Inicio NOTICIAS Summary of Editorials from the Hebrew Press – January 31, 2013

Summary of Editorials from the Hebrew Press – January 31, 2013

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 Ma\’ariv notes that "In Israel, it has long been assumed that all of the advanced weapons in Syria will, sooner or later, reach Hezbollah,"
and adds: "The civil war in Syria and the crumbling of Assad\’s military of late has only underscored the concern that very advanced weapons will make their way to Lebanon." The paper reminds its readers that "Attacks in Syria are not unprecedented," but speculates that whatever may have happened yesterday "will not immediately lead to a round of fighting in the north," because, inter alia,
"Hezbollah\’s arsenal of weapons has been built, first and foremost, for the day
when Israel attacks Iran, not as a response to an attack on a weapons convoy, as
important as the latter may be."

Yediot Aharonot says that "According to foreign reports, Israel has previously attacked weapons convoys and depots in Sudan and destroyed long-range rockets. Weapon convoys from Libya have been hit, smugglers\’ ships have gone down in the Red Sea, various weapons depots have occasionally blown up in Lebanon." The author believes that "Even though Israel is not currently interested in an all-out conflict on the Lebanese front, over the past year, and especially in recent months, the IDF has been preparing physically – with both planning and training – for such a confrontation, in all spheres," and suggests that "Today, Israel is closer to conflict on the northern front more than it has been at any point since the Second Lebanon War."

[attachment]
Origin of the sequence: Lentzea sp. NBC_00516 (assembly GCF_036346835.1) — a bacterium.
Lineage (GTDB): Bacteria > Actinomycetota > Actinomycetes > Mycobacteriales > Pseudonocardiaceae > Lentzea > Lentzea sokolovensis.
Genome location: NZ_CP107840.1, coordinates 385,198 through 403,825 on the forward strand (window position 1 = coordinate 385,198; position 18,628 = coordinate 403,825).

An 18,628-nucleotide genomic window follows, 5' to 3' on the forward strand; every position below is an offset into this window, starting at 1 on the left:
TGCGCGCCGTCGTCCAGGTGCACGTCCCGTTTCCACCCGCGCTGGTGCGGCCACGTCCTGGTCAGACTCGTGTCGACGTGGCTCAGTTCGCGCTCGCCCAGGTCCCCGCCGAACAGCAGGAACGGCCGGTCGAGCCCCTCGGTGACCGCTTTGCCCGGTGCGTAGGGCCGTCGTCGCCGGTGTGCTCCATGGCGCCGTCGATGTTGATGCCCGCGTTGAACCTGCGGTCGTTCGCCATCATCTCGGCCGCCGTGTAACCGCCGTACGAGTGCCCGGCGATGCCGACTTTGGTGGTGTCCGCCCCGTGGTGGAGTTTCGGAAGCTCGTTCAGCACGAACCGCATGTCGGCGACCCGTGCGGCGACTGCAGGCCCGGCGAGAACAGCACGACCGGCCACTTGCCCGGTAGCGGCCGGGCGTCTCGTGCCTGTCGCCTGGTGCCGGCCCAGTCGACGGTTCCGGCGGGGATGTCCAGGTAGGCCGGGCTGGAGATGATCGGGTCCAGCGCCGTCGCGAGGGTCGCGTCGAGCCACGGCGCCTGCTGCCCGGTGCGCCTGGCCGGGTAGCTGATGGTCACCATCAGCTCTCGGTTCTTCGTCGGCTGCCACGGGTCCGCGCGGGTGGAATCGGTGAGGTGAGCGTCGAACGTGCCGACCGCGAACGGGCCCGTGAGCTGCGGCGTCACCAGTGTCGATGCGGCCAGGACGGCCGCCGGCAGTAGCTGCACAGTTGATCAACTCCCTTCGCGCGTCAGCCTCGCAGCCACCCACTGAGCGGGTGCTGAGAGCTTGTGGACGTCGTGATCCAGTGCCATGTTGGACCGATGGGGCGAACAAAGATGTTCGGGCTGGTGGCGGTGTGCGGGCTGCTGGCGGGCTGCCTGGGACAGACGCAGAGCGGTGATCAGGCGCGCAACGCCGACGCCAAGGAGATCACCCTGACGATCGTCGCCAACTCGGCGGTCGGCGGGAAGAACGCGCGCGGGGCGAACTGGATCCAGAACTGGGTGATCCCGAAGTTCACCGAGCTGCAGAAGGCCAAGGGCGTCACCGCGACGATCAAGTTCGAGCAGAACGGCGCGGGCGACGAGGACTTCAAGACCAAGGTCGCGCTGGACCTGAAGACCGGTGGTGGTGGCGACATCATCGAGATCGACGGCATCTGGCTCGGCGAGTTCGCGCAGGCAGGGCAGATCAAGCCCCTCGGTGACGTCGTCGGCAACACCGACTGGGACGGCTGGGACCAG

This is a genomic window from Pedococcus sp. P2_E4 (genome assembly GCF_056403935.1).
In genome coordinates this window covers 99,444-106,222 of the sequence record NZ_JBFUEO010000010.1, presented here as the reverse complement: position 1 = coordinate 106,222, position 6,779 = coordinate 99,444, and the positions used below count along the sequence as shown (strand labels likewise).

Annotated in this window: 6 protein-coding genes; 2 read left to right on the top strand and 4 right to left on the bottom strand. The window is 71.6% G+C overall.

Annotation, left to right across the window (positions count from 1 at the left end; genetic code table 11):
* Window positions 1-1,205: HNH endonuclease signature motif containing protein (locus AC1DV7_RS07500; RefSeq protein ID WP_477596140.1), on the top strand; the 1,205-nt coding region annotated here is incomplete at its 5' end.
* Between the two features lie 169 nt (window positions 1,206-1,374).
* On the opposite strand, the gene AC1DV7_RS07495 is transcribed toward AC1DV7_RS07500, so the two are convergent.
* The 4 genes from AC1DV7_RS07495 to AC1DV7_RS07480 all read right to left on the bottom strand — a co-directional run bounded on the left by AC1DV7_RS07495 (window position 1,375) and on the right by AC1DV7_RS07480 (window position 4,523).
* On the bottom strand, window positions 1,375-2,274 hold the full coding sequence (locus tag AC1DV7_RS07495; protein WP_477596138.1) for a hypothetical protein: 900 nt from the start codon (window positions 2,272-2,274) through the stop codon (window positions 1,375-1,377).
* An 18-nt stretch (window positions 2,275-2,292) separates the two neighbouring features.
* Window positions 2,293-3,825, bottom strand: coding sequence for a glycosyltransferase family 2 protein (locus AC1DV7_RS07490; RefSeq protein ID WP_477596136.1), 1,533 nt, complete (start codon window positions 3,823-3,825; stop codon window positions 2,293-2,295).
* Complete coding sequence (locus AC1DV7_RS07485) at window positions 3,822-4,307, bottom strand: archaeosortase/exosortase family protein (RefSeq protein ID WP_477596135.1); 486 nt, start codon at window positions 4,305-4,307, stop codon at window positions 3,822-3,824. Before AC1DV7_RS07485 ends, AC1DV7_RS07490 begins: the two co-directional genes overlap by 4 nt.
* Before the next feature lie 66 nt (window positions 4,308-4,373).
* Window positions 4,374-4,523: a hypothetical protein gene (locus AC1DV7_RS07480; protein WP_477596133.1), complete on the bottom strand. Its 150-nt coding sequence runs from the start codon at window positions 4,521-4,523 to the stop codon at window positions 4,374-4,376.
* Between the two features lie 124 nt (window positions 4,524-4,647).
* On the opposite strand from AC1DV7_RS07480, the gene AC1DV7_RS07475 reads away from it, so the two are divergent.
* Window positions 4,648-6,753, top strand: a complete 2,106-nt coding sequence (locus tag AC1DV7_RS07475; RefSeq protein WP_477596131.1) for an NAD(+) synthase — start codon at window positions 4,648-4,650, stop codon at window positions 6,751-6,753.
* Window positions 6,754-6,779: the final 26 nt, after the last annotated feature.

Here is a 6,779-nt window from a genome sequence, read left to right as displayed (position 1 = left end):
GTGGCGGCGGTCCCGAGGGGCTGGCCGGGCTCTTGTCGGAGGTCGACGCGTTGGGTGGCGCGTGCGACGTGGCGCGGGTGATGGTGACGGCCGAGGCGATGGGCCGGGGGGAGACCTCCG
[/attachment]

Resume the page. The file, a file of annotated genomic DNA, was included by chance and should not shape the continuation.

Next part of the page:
Yisrael Hayom asserts: "As of last night, the ball is in the other court," and hopes that "The combination of Israeli deterrence, international diplomacy and common sense will prevent the war in Syria from becoming a regional war." The author contends that "As of last night, it seems that in both Syria and Lebanon there is a desire to avoid escalation," since neither Syrian President Bashar Al-Assad nor Hezbollah leader Hassan Nasrallah wish to be on the receiving end of an all-out Israeli response, but urges the IDF and the security forces to be vigilant nevertheless.

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The Jerusalem Post notes that “[Bank of Israel Governor] Stanley Fischer’s announcement that he would be leaving in the middle of his second five-year term as governor of the Bank of Israel was not exactly a surprise.” The editor suggest that his unheeded warnings regarding the growing budget deficit and other economic matters “might have something to do with his decision to cut short his second term,” and concludes: “We can only hope that after ignoring Fischer for too long, our next government will take heed – before it is too late.”

Haaretz discusses the need to end the diplomatic stalemate with the Palestinians, and asserts that “The next government must be based on political players and diplomatic ideas that will lead to peace.” The editor believes that “It is not sufficient to give the post of foreign minister to someone who is the polar opposite of former Foreign Minister Avigdor Lieberman,” and concludes: “What is needed is a policy that will truly seek to achieve a mix that will provide peace and security.”

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